$$y_{2} = \left\{ {\begin{array}{*{20}c} 0 & {{\text{if}}\;\left( {y_{2} - 1} \right) < 0} \\ {y_{2} } & {{\text{if}}\;\left( {y_{2} - 1} \right) \ge 0} \\ \end{array} } \right.$$
By solving Eq. 10 with the logic statement from Eq. 11, we get the values for \(y_{1}\) and \(y_{2}\) in each time step. Replacing the values of the population into the Eq. (10), we get the values for \({\text{d}}y_{1} / {\text{d}}t\) and \({\text{d}}y_{2} / {\text{d}}t\) also in each time step. In order to be able to calculate the Fisher information, we also need the values of \({\text{d}}^{2} y_{1} / {\text{d}}t^{2}\) and \({\text{d}}^{2} y_{2} / {\text{d}}t^{2}\). Therefore, we need to express the second time derivative of Eq. (10).
$$\frac{{{\text{d}}^{2} y_{1} }}{{{\text{d}}t^{2} }} = g_{1} \frac{{{\text{d}}y_{1} }}{{{\text{d}}t}} - 2\frac{{g_{1} }}{k}y_{1} \frac{{{\text{d}}y_{1} }}{{{\text{d}}t}} - \left( {\frac{1}{{1 + \beta H\left( {y_{1} - 1} \right)y_{1} }}} \right)\left[ {l_{12} y_{2} \frac{{{\text{d}}y_{1} }}{{{\text{d}}t}} - l_{12} y_{1} \frac{{{\text{d}}y_{2} }}{{{\text{d}}t}}} \right] + l_{12} y_{1} y_{2} \left( {\frac{1}{{1 + \beta y_{1} }}} \right)^{2} \beta \frac{{{\text{d}}y_{1} }}{{{\text{d}}t}}$$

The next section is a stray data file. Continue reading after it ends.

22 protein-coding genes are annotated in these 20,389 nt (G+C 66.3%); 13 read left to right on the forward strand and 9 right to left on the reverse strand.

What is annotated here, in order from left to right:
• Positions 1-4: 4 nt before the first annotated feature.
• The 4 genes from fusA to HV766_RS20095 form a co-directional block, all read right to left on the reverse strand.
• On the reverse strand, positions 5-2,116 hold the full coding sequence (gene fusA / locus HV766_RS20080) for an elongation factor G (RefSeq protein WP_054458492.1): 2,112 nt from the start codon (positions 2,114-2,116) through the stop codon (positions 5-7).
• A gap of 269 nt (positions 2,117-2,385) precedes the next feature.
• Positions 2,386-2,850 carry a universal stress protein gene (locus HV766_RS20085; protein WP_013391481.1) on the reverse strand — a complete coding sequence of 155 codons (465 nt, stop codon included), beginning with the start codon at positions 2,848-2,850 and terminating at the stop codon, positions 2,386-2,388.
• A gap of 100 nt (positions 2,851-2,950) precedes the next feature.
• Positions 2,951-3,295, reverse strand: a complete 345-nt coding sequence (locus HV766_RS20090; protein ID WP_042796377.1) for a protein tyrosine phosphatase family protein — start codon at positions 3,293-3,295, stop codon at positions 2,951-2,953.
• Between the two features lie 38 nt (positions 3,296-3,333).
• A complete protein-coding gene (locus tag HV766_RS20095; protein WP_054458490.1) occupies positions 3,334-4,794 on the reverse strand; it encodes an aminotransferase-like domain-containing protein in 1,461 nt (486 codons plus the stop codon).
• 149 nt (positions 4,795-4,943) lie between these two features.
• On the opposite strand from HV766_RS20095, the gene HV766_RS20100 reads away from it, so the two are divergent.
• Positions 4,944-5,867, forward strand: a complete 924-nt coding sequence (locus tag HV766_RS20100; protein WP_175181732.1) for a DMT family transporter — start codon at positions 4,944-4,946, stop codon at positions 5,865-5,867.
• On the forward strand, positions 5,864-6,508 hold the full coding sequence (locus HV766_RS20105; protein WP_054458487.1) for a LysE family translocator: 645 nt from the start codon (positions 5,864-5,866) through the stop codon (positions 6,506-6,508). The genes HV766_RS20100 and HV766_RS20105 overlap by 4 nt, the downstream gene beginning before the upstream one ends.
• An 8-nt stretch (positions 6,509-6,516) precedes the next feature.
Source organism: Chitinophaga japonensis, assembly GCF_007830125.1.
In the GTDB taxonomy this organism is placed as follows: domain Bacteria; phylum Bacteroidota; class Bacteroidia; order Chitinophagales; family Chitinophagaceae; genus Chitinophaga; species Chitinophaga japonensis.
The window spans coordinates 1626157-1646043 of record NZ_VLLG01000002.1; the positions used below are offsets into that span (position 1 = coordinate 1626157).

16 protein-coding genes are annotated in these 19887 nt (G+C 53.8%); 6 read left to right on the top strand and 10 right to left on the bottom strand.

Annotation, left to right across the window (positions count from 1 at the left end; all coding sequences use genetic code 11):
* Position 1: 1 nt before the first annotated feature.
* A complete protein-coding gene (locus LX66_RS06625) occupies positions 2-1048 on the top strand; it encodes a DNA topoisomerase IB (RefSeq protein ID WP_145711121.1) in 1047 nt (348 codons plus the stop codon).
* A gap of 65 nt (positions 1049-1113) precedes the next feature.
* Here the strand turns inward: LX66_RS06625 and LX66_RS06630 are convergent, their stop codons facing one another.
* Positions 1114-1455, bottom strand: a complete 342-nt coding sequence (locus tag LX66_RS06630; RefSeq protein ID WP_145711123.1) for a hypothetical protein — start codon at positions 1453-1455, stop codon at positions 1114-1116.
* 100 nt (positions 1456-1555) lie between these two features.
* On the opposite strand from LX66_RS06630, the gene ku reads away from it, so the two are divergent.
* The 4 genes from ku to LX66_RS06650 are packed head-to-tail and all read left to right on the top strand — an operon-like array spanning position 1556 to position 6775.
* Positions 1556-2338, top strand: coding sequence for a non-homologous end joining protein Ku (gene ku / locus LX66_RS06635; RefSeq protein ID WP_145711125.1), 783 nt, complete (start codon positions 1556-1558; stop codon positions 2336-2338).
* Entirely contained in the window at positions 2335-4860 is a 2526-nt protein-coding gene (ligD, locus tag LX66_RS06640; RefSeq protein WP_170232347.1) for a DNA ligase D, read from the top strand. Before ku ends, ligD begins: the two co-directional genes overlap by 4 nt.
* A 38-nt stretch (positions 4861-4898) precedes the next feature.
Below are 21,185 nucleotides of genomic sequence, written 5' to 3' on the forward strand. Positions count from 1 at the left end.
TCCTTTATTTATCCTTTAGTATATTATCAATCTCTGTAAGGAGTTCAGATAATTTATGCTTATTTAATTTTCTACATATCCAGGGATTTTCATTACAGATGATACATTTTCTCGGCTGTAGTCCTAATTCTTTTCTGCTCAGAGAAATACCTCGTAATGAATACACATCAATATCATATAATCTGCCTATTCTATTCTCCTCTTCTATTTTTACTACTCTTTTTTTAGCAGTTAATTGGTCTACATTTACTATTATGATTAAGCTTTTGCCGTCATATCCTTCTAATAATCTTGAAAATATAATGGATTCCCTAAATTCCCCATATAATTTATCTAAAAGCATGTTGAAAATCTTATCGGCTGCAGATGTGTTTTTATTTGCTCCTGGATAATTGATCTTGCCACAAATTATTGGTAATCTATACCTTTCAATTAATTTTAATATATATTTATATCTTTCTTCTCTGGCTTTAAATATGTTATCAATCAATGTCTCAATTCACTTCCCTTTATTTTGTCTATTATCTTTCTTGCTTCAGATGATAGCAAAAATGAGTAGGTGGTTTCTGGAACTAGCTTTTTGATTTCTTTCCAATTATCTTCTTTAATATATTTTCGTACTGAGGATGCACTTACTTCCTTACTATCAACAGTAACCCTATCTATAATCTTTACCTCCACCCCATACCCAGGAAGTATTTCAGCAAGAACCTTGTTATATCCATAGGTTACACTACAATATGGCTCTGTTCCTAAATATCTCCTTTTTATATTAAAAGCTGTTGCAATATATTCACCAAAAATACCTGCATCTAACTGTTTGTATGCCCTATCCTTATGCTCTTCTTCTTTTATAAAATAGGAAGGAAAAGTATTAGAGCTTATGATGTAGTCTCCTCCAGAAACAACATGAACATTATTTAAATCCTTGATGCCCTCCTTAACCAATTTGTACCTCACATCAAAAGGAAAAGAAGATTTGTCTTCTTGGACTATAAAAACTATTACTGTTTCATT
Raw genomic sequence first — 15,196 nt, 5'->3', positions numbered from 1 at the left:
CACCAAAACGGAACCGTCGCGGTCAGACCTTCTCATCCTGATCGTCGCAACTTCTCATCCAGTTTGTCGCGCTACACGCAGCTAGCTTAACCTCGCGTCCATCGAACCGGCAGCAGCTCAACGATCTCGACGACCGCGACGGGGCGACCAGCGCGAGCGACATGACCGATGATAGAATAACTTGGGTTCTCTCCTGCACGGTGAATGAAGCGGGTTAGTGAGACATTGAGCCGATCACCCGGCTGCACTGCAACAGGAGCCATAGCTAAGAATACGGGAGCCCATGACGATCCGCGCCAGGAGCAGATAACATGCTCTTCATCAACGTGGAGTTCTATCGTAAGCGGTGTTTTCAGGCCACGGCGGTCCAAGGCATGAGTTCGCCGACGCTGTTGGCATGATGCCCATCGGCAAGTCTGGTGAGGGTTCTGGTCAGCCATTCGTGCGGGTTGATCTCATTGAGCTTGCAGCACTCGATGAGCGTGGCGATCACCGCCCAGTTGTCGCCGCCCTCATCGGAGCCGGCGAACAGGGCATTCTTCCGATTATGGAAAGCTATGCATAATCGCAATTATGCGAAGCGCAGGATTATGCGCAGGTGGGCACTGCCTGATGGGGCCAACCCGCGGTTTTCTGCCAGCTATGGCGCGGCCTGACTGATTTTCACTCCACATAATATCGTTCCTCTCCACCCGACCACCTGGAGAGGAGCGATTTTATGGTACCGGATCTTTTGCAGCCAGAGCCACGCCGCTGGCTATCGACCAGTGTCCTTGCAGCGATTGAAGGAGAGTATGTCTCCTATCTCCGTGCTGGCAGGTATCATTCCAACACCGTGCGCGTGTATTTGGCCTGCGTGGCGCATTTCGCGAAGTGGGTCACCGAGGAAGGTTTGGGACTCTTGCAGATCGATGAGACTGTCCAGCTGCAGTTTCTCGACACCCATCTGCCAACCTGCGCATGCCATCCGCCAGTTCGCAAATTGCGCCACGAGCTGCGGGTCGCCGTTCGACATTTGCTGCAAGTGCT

$$\frac{{{\text{d}}^{2} y_{2} }}{{{\text{d}}t^{2} }} = g_{21} y_{2} \frac{{{\text{d}}y_{1} }}{{{\text{d}}t}}\left( {\frac{1}{{1 + \beta y_{1} }}} \right) + g_{21} y_{1} \frac{{{\text{d}}y_{2} }}{{{\text{d}}t}}\left( {\frac{1}{{1 + \beta y_{1} }}} \right) - g_{21} y_{1} y_{2} \left( {\frac{1}{{1 + \beta y_{1} }}} \right)^{2} \beta \frac{{{\text{d}}y_{1} }}{{{\text{d}}t}} - m_{2} \frac{{{\text{d}}y_{2} }}{{{\text{d}}t}}$$

In summary, for purposes of this study of a model prey–predator system, we compute the Fisher information from Eq. 5 setting \(\Delta t = 1\) and using \(y_{1}\) and \(y_{2}\) computed as a function of time from Eqs. 10 and 12.

Results for a model prey–predator system